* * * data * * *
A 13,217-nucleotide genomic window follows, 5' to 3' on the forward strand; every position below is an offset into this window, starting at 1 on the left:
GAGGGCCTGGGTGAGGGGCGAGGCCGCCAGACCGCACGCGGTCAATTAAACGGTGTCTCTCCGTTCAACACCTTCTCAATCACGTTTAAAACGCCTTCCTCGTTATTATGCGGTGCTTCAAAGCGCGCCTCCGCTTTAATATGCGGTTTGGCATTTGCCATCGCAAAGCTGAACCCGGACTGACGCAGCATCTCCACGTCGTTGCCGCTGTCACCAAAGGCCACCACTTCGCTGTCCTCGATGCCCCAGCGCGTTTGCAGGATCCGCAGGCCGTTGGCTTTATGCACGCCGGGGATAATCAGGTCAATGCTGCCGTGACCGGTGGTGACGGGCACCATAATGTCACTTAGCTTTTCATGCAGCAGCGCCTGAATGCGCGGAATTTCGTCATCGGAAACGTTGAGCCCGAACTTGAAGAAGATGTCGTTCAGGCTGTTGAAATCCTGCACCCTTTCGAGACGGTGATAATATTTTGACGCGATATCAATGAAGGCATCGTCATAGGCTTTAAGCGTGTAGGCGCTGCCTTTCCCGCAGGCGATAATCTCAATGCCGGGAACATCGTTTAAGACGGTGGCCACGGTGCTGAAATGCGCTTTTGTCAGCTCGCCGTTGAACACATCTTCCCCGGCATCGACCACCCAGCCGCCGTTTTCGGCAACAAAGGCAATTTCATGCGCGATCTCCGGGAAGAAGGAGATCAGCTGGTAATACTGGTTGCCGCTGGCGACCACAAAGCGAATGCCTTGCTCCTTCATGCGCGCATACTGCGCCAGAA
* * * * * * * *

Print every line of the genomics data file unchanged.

A 13,217-nucleotide genomic window follows, 5' to 3' on the forward strand; every position below is an offset into this window, starting at 1 on the left:
GAGGGCCTGGGTGAGGGGCGAGGCCGCCAGACCGCACGCGGTCAATTAAACGGTGTCTCTCCGTTCAACACCTTCTCAATCACGTTTAAAACGCCTTCCTCGTTATTATGCGGTGCTTCAAAGCGCGCCTCCGCTTTAATATGCGGTTTGGCATTTGCCATCGCAAAGCTGAACCCGGACTGACGCAGCATCTCCACGTCGTTGCCGCTGTCACCAAAGGCCACCACTTCGCTGTCCTCGATGCCCCAGCGCGTTTGCAGGATCCGCAGGCCGTTGGCTTTATGCACGCCGGGGATAATCAGGTCAATGCTGCCGTGACCGGTGGTGACGGGCACCATAATGTCACTTAGCTTTTCATGCAGCAGCGCCTGAATGCGCGGAATTTCGTCATCGGAAACGTTGAGCCCGAACTTGAAGAAGATGTCGTTCAGGCTGTTGAAATCCTGCACCCTTTCGAGACGGTGATAATATTTTGACGCGATATCAATGAAGGCATCGTCATAGGCTTTAAGCGTGTAGGCGCTGCCTTTCCCGCAGGCGATAATCTCAATGCCGGGAACATCGTTTAAGACGGTGGCCACGGTGCTGAAATGCGCTTTTGTCAGCTCGCCGTTGAACACATCTTCCCCGGCATCGACCACCCAGCCGCCGTTTTCGGCAACAAAGGCAATTTCATGCGCGATCTCCGGGAAGAAGGAGATCAGCTGGTAATACTGGTTGCCGCTGGCGACCACAAAGCGAATGCCTTGCTCCTTCATGCGCGCATACTGCGCCAGAA